• During this procession, muskets were incessantly fired off; the report of which, combined with the squeaking of the music, the noise of the tamtams, the squalling of the women, and the rude singing of the soldiery, formed a din of discord more easily conceived than described.
• Salutes from his Majesty's ship Alligator, and all the ships at anchor, announced the reading of the firman, or order, appointing the Pasha Mooselim, Governor; and the first act of his government was to publish an edict, graciously informing the loyal citizens of Bussorah, that any one of them found in the bazaar after nine in the evening, would certainly be hanged."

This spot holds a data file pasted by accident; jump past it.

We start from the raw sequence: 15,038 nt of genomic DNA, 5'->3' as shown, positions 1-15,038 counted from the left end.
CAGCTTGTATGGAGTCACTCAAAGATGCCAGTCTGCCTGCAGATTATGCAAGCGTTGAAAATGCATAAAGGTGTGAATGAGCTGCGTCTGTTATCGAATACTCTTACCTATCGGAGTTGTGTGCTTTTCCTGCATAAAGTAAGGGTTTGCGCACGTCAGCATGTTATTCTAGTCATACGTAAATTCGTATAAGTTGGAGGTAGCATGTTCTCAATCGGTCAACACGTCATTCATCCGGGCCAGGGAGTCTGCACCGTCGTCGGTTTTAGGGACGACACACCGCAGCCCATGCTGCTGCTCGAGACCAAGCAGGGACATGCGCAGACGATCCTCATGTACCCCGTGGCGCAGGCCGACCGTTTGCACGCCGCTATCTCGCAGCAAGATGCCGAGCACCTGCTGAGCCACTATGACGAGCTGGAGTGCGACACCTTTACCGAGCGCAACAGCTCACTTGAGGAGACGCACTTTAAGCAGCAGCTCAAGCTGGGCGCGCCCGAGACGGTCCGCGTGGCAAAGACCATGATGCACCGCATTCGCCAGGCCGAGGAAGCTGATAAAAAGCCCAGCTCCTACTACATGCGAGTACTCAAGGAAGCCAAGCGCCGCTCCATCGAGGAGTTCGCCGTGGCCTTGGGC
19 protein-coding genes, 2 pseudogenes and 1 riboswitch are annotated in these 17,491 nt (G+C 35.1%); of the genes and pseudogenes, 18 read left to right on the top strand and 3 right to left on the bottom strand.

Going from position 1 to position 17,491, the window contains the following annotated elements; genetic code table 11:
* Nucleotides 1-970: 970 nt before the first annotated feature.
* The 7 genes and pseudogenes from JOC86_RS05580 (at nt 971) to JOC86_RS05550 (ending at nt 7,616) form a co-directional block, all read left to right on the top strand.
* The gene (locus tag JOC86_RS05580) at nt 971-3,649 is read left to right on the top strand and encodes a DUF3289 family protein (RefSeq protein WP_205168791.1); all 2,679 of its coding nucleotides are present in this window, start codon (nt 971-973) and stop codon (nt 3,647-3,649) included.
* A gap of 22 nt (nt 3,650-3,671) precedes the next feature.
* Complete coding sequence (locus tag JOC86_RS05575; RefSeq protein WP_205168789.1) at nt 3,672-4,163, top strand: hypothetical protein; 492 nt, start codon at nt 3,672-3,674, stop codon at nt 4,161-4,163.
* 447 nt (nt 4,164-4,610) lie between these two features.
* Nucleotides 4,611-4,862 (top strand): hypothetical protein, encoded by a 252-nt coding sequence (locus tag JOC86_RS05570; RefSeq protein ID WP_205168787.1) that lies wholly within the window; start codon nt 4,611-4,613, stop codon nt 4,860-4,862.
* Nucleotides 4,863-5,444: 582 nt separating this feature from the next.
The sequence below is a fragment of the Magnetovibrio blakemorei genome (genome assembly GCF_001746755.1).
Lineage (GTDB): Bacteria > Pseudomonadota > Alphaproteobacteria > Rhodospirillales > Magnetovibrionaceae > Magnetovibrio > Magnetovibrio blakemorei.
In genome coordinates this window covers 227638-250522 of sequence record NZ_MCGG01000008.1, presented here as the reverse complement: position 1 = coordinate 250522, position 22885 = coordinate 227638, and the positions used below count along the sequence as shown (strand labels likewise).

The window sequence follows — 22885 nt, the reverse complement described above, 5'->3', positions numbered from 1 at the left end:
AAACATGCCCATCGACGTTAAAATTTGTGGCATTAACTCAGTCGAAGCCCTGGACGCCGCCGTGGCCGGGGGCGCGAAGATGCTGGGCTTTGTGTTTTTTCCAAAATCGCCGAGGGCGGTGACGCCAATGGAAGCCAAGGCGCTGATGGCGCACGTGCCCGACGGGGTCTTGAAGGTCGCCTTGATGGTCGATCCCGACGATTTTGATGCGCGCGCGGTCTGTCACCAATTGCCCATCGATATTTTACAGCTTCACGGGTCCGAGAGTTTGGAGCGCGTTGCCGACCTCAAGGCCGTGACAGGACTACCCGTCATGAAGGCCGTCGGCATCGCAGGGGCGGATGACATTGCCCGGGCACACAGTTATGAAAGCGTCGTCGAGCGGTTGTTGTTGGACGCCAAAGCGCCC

As our Author quotes Greek,* he must know that there